Monday, March 16, 2009

Fresh Pasta with Baby Artichokes

Sometime in the past couple of weeks, I started craving artichokes, fresh artichokes. My mouth started watering while I was reading the latest Saveur. It offered twelve different artichoke dishes and before I knew it, I picked up a dozen baby chokes at the market.
While thinking of what dish the cute little artichokes would find their final resting place, I took off on Rt. 2, heading west for a client meeting. I was in luck! My clients' exit was also the exit for Idylwilde Farms. This is where I would find my inspiration.

Subtle hints of the spring welcomed me into the store with colorful flowers lining the entrance way. After doing some quick browsing, my eyes fell upon some fresh pasta in the refrigerator section. "Okay, that will do", I thought. Dinner was done! I grabbed some leeks, creminis, garlic and lemon and headed home.

Prepping artichokes may sound scary and hard, but especially with the smaller ones, it's quite easy. There are actually nine different varieties of artichokes, many holding an aubergine hue on their leaves. I rarely see those around here. Most of what's in the markets are globe artichokes and their babies, which is what I had.

To prep, get some acidulated water ready and then just peel back the leaves until you reach the pale green center. Chop off the top third, trim the stem, and toss them into the water. There! You're done! I simmered the hearts with some black peppercorns and a bay leaf, as well as a bunch of lemons. Because they were so small, par cooking them doesn't take long at all. You're welcome to cook them all the way here, but I wanted to get a nice sear of them for my pasta dish.

Meanwhile, I sauteed the leeks, garlic and mushrooms together and put them aside. Then, after draining the hearts, I quickly sauteed them and added them to the rest of the vegetables.

The fresh pasta took about 1 1/2 minutes to cook and as soon as I pulled it out, I added it to the vegetable mix along with some of the pasta water. Voila! Dinner is served! I small shaving of Parmesan cheese or lemon zest on top is an added level of ecstasy.

Tuesday, March 10, 2009

Friends of Dana-Farber

Last week, I participated in the Friends of Dana Farber event, "Chefs Cooking for Hope." Now in its 11th year with an estimated 400 guests, its an evening filled with enjoying food and beverages from the top locales on Boston. From champagne and pineapple vodka to pork belly BLTs and mini lobster rolls, stomachs were full and thousands of dollars were donated to the Dana Farber Cancer Institute.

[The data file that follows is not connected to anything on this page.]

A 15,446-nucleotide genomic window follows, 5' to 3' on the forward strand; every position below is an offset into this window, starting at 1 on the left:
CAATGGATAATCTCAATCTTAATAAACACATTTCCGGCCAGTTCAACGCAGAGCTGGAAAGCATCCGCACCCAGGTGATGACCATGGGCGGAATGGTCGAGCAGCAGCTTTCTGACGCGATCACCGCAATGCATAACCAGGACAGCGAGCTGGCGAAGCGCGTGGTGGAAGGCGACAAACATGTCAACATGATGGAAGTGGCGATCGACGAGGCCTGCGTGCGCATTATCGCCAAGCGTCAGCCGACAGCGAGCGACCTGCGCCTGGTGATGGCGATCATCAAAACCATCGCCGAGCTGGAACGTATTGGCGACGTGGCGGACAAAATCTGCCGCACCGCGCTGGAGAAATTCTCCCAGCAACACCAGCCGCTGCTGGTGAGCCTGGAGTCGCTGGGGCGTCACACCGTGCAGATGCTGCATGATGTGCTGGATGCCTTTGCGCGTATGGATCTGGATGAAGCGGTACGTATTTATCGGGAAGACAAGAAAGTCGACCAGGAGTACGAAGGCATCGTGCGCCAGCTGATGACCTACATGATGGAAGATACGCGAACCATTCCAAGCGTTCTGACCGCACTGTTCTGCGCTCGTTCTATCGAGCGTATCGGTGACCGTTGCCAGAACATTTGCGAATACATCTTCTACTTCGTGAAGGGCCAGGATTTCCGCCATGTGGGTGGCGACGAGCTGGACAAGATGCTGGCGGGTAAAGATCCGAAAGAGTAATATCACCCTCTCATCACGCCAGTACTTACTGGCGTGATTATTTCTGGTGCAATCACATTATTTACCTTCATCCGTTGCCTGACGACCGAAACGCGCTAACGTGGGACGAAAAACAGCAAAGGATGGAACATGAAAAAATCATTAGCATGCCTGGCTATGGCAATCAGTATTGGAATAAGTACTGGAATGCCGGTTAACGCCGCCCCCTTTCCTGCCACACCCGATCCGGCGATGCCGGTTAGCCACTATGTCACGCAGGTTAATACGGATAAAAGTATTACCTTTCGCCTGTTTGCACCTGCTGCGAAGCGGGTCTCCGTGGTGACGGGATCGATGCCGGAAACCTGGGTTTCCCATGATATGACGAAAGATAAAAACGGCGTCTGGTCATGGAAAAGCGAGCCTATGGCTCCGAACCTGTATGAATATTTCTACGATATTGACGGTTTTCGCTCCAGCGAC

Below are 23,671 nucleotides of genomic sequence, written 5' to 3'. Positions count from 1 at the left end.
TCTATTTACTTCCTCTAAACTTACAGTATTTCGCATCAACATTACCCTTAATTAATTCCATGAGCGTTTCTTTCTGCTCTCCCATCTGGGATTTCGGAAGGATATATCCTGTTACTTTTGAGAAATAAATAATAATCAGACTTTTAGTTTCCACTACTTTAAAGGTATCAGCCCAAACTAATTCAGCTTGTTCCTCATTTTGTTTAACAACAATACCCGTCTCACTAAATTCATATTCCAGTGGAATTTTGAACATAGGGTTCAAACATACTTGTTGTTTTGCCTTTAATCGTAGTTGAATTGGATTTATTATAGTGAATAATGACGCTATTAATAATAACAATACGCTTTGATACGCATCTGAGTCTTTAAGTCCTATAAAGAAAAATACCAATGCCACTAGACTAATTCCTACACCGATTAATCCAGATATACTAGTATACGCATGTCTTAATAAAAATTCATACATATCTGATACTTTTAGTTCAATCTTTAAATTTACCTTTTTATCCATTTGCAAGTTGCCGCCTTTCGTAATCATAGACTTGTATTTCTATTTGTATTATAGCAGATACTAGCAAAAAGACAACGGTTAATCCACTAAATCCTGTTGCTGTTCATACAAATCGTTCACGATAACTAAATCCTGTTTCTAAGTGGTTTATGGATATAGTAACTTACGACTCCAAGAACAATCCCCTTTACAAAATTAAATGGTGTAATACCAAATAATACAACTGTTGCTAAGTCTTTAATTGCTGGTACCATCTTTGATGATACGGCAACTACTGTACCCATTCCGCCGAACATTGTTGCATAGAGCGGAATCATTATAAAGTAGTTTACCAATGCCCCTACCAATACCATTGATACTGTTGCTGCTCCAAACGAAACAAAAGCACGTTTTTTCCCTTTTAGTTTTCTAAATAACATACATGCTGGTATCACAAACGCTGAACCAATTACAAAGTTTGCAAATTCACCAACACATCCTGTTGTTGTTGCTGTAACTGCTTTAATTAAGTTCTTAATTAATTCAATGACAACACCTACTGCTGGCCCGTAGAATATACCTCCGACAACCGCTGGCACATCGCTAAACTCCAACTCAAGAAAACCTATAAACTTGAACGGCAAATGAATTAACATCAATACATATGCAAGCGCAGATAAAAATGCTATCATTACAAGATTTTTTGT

I decided to make a scallop and blood orange ceviche. Blood oranges are in season now, from October until May-ish and their dazzling ruby color is gorgeous. Contrasted with the creamy white of the scallops, along with some wasabi caviar to garnish, my sampling was a big hit.

Now, because we live in America, people freaked out about raw or undercooked seafood. Of course, ceviche is raw. But sadly, I had to parcook the scallops knowing that it would be less popular if it was totally raw. And a good thing I did because multiple people asked, "Is this cooked?"

Cooked for about a minute that is, in salted boiling water. Then the scallops were combined with pineapple juice, orange juice, lemon and lime juice, hot sauce, and coconut milk. I only marinated them a little before the event so they wouldn't get gummy or chewy.

After sectioning the blood oranges and picking up the wasabi caviar I was on my way. The evening lasted from 6-10. Cupcakes and lobster were everywhere. Other notable dishes included: mini fig and brie brioche sandwiches, sirloin tartare, and bread pudding. Check out some pics from the event here:

Tuesday, February 24, 2009

Brisket Chili with Ancho Peppers and Butternut Squash

For some reason, I thought we were done with the snow. Yes, I know it's still February, but I just felt like we've all endured what we can this winter. CSA's a starting to quietly be talked about, gorgeous spring flowers are appearing at Whole Foods, and there have been some teaser days in the 50s. Alas, I realize we are in New England and it could possibly snow here in April. But I'm not holding my breath.

My husband and I went to brunch with our good friends the other morning and she said she was making some pulled pork for dinner that night. She popped it into her slow cooker and was done! Braising in the cooking method of choice in these winter months and I was quickly reminded that I haven't contributed enough to the art of braising myself this season.